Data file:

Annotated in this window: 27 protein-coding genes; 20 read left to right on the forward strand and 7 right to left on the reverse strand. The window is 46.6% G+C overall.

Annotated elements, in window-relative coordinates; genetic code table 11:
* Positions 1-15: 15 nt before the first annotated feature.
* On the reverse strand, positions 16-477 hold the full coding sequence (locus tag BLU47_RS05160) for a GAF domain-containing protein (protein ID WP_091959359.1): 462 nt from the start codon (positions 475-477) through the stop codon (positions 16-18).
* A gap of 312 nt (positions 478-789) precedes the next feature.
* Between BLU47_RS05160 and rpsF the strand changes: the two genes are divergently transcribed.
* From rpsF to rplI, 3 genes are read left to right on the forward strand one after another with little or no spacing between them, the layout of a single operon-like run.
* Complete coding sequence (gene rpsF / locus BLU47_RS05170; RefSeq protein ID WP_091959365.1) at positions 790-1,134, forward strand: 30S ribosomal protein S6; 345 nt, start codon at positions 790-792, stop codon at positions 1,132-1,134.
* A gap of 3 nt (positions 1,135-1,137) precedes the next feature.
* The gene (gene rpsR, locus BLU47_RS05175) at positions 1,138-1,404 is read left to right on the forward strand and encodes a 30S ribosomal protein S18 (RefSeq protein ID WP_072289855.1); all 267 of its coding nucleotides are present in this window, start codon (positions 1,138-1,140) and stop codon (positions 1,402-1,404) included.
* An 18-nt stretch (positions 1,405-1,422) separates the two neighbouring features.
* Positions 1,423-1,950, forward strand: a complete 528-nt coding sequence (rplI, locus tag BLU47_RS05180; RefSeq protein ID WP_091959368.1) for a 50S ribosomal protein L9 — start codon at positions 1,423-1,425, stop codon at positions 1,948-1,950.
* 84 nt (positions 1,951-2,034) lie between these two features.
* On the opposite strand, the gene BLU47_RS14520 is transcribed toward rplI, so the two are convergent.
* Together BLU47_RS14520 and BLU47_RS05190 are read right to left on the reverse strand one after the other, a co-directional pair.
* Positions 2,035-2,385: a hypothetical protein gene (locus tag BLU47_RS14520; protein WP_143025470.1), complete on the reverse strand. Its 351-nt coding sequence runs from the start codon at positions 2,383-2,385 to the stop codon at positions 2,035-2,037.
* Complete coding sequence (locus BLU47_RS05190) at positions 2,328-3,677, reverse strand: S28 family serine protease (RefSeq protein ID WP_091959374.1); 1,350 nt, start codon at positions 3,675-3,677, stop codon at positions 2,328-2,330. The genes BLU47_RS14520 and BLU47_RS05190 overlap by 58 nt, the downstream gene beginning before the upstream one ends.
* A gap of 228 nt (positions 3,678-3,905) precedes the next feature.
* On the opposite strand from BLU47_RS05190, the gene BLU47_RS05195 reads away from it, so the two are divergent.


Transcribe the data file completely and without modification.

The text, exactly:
Annotated in this window: 27 protein-coding genes; 20 read left to right on the forward strand and 7 right to left on the reverse strand. The window is 46.6% G+C overall.

Annotated elements, in window-relative coordinates; genetic code table 11:
* Positions 1-15: 15 nt before the first annotated feature.
* On the reverse strand, positions 16-477 hold the full coding sequence (locus tag BLU47_RS05160) for a GAF domain-containing protein (protein ID WP_091959359.1): 462 nt from the start codon (positions 475-477) through the stop codon (positions 16-18).
* A gap of 312 nt (positions 478-789) precedes the next feature.
* Between BLU47_RS05160 and rpsF the strand changes: the two genes are divergently transcribed.
* From rpsF to rplI, 3 genes are read left to right on the forward strand one after another with little or no spacing between them, the layout of a single operon-like run.
* Complete coding sequence (gene rpsF / locus BLU47_RS05170; RefSeq protein ID WP_091959365.1) at positions 790-1,134, forward strand: 30S ribosomal protein S6; 345 nt, start codon at positions 790-792, stop codon at positions 1,132-1,134.
* A gap of 3 nt (positions 1,135-1,137) precedes the next feature.
* The gene (gene rpsR, locus BLU47_RS05175) at positions 1,138-1,404 is read left to right on the forward strand and encodes a 30S ribosomal protein S18 (RefSeq protein ID WP_072289855.1); all 267 of its coding nucleotides are present in this window, start codon (positions 1,138-1,140) and stop codon (positions 1,402-1,404) included.
* An 18-nt stretch (positions 1,405-1,422) separates the two neighbouring features.
* Positions 1,423-1,950, forward strand: a complete 528-nt coding sequence (rplI, locus tag BLU47_RS05180; RefSeq protein ID WP_091959368.1) for a 50S ribosomal protein L9 — start codon at positions 1,423-1,425, stop codon at positions 1,948-1,950.
* 84 nt (positions 1,951-2,034) lie between these two features.
* On the opposite strand, the gene BLU47_RS14520 is transcribed toward rplI, so the two are convergent.
* Together BLU47_RS14520 and BLU47_RS05190 are read right to left on the reverse strand one after the other, a co-directional pair.
* Positions 2,035-2,385: a hypothetical protein gene (locus tag BLU47_RS14520; protein WP_143025470.1), complete on the reverse strand. Its 351-nt coding sequence runs from the start codon at positions 2,383-2,385 to the stop codon at positions 2,035-2,037.
* Complete coding sequence (locus BLU47_RS05190) at positions 2,328-3,677, reverse strand: S28 family serine protease (RefSeq protein ID WP_091959374.1); 1,350 nt, start codon at positions 3,675-3,677, stop codon at positions 2,328-2,330. The genes BLU47_RS14520 and BLU47_RS05190 overlap by 58 nt, the downstream gene beginning before the upstream one ends.
* A gap of 228 nt (positions 3,678-3,905) precedes the next feature.
* On the opposite strand from BLU47_RS05190, the gene BLU47_RS05195 reads away from it, so the two are divergent.